Last night at an ungodly hour I did a massive refactor on a prototype codebase with no unit tests and now the once working project now no longer compiles because something I did is causing the most excellent Fody to blow up. Normally you would just go and do a bisect using git but in this case I didn’t incrementally commit on each change as I was on my own branch and the work was all related to a single higher unit of work. Old habits die hard, sometimes they come back to bite you hard…
So how exactly to you get yourself out of this situation? Your application won’t launch/debug because it won’t compile, hmm pickle…..
@GeoffreyHuntley if u want to debug the actual build u need to attach to msbuild.exe— Simon Cropp (@SimonCropp) January 7, 2016
It turns out back when .NET 4.0 landed Microsoft added an unofficial
# cd C:\Windows\Microsoft.NET\Framework\v4.0.30319> # msbuild /debug Microsoft (R) Build Engine version 4.6.1038.0 [Microsoft .NET Framework, version 4.0.30319.42000] Copyright (C) Microsoft Corporation. All rights reserved. MSBUILD : error MSB1001: Unknown switch. Switch: /debug
But it won’t work until you enable it from an elevated (admin) command prompt:
# reg add "HKEY_LOCAL_MACHINE\SOFTWARE\Wow6432Node\Microsoft\MSBuild\14.0" /v DebuggerEnabled /d true # reg add "HKEY_LOCAL_MACHINE\SOFTWARE\Wow6432Node\Microsoft\MSBuild\12.0" /v DebuggerEnabled /d true # reg add "HKEY_LOCAL_MACHINE\SOFTWARE\Wow6432Node\Microsoft\MSBuild\4.0" /v DebuggerEnabled /d true # reg add "HKEY_LOCAL_MACHINE\SOFTWARE\Wow6432Node\Microsoft\MSBuild\3.5" /v DebuggerEnabled /d true # reg add "HKEY_LOCAL_MACHINE\SOFTWARE\Microsoft\MSBuild\14.0" /v DebuggerEnabled /d true # reg add "HKEY_LOCAL_MACHINE\SOFTWARE\Microsoft\MSBuild\12.0" /v DebuggerEnabled /d true # reg add "HKEY_LOCAL_MACHINE\SOFTWARE\Microsoft\MSBuild\4.0" /v DebuggerEnabled /d true # reg add "HKEY_LOCAL_MACHINE\SOFTWARE\Microsoft\MSBuild\3.5" /v DebuggerEnabled /d true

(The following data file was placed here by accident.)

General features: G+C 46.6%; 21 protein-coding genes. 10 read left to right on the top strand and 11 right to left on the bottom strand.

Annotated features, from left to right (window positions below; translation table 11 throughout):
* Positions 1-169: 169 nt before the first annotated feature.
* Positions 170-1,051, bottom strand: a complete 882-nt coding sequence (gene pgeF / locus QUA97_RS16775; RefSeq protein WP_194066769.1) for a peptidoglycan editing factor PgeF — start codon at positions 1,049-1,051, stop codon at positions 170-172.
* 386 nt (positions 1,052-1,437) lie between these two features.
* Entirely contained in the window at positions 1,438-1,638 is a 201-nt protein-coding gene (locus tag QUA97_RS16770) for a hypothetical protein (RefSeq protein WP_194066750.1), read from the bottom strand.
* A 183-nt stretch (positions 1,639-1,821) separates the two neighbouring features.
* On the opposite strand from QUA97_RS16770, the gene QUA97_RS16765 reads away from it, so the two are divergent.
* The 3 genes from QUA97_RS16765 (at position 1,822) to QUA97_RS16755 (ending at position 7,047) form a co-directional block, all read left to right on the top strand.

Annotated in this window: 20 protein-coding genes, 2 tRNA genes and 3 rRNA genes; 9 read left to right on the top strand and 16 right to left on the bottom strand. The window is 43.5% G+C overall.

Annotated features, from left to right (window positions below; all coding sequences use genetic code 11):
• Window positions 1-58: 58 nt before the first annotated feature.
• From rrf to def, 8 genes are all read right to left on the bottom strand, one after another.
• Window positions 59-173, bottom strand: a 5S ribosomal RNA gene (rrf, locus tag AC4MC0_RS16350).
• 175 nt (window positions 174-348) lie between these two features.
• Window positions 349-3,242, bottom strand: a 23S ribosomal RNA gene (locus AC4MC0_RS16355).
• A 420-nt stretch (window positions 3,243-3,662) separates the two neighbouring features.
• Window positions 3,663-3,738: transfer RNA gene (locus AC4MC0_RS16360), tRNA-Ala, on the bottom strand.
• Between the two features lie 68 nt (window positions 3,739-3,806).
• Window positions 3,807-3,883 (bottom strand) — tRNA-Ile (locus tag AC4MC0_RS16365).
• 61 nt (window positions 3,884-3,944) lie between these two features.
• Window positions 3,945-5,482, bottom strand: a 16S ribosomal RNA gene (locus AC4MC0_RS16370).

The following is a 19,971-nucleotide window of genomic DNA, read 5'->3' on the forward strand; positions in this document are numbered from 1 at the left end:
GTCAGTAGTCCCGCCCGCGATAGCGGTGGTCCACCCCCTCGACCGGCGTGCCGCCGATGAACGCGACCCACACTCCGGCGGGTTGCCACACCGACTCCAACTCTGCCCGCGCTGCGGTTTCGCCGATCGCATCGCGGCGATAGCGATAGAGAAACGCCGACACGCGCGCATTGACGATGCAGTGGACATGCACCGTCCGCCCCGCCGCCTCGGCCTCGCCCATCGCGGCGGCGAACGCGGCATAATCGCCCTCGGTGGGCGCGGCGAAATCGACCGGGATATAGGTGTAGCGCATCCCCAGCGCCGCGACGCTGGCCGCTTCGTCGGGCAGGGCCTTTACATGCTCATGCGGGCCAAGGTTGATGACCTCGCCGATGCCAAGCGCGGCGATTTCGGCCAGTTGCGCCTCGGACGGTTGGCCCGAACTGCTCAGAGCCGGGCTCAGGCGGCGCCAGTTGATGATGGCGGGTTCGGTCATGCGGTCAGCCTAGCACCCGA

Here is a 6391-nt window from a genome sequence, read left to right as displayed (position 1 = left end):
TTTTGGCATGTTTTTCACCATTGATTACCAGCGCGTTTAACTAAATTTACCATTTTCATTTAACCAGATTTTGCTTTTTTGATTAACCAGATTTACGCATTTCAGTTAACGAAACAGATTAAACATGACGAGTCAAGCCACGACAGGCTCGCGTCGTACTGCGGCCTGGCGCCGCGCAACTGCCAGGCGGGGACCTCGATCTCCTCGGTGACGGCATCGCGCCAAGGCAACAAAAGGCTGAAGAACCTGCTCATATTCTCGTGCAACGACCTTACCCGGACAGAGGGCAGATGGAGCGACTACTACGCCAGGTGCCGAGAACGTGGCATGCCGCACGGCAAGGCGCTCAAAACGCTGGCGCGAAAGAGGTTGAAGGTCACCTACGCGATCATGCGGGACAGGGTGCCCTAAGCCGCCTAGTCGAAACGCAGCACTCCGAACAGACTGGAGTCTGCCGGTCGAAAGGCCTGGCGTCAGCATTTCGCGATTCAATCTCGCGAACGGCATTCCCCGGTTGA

The next step is to debug the actual code that is being weaved, in my case the project was a portable class library whereby all dependancies came from NuGet so this process was super simple:
- Clone the source code of the weaver that was misbehaving
- Open the project in visual studio
- Add “your misbehaving” library to the weaver solution.
- Remove nuget references for that weaver.
- Manually add the references to the weaver from the local project.
- Save the solution.
- Follow the Microsoft recommendations and enable
Just My Codein the Visual Studio options.
The next steps from here is to invoke msbuild manually and wait for your build to fail:
# cd C:\Windows\Microsoft.NET\Framework\v4.0.30319> # msbuild.exe /debug C:\...\ghuntley-reactiveui.fody\reactiveuifody.sln
From this point, the workflow is pretty much same/same:
- Select Debug, then the version of Visual Studio you wish to use.
- Point Visual Studio to the source code of the Fody weaver.
Rewind the stack and inspect the previous variables to discover the offending attribute/viewmodel.
Remember kids, commits are cheap and git rebase exists - use it.